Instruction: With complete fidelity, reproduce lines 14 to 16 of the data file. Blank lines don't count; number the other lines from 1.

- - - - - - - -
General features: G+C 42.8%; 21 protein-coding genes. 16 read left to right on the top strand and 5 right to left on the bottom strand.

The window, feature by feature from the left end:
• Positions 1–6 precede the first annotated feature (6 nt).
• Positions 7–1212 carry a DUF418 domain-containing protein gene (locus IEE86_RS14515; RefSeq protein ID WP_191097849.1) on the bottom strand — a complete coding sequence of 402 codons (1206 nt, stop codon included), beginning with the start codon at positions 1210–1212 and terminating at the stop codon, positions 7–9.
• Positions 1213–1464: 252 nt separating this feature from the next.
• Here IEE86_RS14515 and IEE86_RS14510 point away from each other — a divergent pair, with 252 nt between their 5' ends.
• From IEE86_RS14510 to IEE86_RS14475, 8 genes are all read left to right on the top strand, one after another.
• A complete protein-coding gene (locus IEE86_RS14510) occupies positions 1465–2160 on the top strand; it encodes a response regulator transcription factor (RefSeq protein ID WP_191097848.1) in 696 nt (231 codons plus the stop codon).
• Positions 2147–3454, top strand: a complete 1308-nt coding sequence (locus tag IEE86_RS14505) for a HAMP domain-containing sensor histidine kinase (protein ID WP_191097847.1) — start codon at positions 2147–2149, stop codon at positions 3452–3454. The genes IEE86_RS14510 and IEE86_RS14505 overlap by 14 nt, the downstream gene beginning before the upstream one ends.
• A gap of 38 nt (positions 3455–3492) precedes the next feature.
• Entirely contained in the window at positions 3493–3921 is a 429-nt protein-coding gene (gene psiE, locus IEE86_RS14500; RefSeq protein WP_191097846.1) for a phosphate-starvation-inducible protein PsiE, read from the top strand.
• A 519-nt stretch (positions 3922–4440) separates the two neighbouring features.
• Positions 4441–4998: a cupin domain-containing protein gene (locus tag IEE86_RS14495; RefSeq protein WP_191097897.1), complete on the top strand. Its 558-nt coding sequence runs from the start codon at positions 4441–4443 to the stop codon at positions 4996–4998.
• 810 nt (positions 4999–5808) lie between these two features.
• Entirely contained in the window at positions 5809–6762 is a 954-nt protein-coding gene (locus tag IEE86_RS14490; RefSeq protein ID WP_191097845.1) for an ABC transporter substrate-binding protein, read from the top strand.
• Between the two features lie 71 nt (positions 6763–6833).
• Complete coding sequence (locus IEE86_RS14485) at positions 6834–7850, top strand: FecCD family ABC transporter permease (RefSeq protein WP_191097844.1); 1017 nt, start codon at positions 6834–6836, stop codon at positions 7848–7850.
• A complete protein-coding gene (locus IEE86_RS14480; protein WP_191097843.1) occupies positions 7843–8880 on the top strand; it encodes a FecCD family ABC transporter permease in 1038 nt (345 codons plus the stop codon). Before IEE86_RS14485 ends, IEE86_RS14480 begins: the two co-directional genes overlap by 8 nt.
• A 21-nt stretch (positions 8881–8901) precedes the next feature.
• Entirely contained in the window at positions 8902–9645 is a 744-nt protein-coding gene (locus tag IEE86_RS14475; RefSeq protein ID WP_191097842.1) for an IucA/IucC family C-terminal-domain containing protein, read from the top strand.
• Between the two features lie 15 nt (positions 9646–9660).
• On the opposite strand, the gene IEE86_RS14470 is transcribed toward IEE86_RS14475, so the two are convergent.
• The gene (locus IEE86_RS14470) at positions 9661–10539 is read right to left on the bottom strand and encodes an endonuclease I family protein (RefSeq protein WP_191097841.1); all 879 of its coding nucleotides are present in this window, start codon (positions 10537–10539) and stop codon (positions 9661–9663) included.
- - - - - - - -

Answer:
• 810 nt (positions 4999–5808) lie between these two features.
• Entirely contained in the window at positions 5809–6762 is a 954-nt protein-coding gene (locus tag IEE86_RS14490; RefSeq protein ID WP_191097845.1) for an ABC transporter substrate-binding protein, read from the top strand.
• Between the two features lie 71 nt (positions 6763–6833).